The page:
Photos: Book Machines
Hello Walk-Elevated Peoples of the World —
Production of the first edition of Kissa by Kissa is wrapping up. Books are presently drying (the glue, that is — which attaches the end pages to the cover). I sit down to whack out 1,000 signatures and stamp edition numbers next Wednesday. Then we wrap them. Then we ship them, hopefully, around the 24th or so. (Or at least start boxing; they may not all go out until the following week).
I’ve shot a somewhat absurd 200gb of footage of the various stages of how the book has been made. This week, some off-the-cuff photos.
Above, a still from a bit of 4k video, looking out over the Sumida River, right next to the bindery. A million years ago I biked past this very point. I expunged all mid-life-crisis road biking from my system in my mid-twenties. Half of the rides I couldn’t see straight I was so hung over. But almost every weekend — another far off adventure. And the Sumida was a fine path to slam down. Further upstream, somewhere, there was a magical pizzeria in a kind of Goldilocks house. That used to be the destination — headwind to pizza, then a wild, reckless, tailwind home, 40, 50, 60 kilometers-per-hour along that smooth riverside path, yelping like idiots, trying not to crash.
Yesterday I stood atop the embankment, shooting video in the crushing late-summer sun.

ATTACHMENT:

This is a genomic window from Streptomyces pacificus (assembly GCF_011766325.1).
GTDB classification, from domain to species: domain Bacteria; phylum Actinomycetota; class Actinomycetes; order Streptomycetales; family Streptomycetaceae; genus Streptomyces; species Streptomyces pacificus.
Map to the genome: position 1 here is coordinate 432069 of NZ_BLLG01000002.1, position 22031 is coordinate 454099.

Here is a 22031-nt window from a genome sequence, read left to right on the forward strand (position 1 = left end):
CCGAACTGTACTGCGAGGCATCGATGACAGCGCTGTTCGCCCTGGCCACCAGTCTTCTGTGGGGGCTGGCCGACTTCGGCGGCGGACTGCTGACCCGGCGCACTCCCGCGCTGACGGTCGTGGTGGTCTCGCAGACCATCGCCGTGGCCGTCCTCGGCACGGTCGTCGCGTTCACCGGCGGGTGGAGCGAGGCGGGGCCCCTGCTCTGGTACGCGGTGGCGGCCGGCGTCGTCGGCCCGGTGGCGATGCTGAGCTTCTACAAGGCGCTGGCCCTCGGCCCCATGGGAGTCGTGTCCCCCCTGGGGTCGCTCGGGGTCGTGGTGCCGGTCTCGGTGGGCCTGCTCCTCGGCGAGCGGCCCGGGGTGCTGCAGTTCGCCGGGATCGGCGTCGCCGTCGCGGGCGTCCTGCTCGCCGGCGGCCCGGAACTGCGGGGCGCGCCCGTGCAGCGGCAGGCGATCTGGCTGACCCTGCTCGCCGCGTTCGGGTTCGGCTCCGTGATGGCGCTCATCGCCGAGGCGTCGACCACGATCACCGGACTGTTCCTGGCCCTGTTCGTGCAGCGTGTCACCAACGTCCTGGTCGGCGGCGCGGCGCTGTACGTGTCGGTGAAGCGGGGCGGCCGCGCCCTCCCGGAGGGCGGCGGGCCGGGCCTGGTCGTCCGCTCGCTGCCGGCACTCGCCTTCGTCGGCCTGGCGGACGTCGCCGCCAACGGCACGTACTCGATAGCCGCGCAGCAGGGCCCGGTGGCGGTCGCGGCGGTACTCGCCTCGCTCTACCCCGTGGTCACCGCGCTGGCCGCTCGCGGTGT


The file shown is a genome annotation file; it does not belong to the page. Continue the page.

Below, the machines, people, tools — the dirty jumble of cacophony that eject, somehow!, a pristine wooden nugget to be read. A little miracle operation, I’d say.
Until next week. Thanks for all your support.
Soley and I have clocked an average of 8 miles per day since lockdown March. Nature’s best hope for consciousness. Wildfires rage here and breathing is challenging despite mindful ocean breathing- tide out- tide in with images of shorebirds and sand dollars cracking. Simple slow meanders are upstream without the drama of civilization. At ease. At peace.
Starseed, probably Arcturian. I was ejected from a hollow suburban shell bouncing around the US unguided. Walking helped me find my footing here on the planet. (Beautiful but primitive and weird AF, right? From the early steps on Wisconsin’s ice age trail in the 70’s (sideburns included, although it was a barber’s trick, I was 7) to sweaty, sticky, summer pre-storm weather along an old Roman road in the hinterland of the island of Cres in my adopted home of Croatia today. Still helps me cope, this planet is bizarre.
(“Fellow Walkers” are short bios of the other folks subscribed to this newsletter. In Ridgeline 001 I asked: “What shell were you torn from?” and got hundreds of responses. We’re working our way through them over the year. You’re an amazing, diverse crew. Grateful to be walking with you all. Feel free to send one in if you haven’t already.)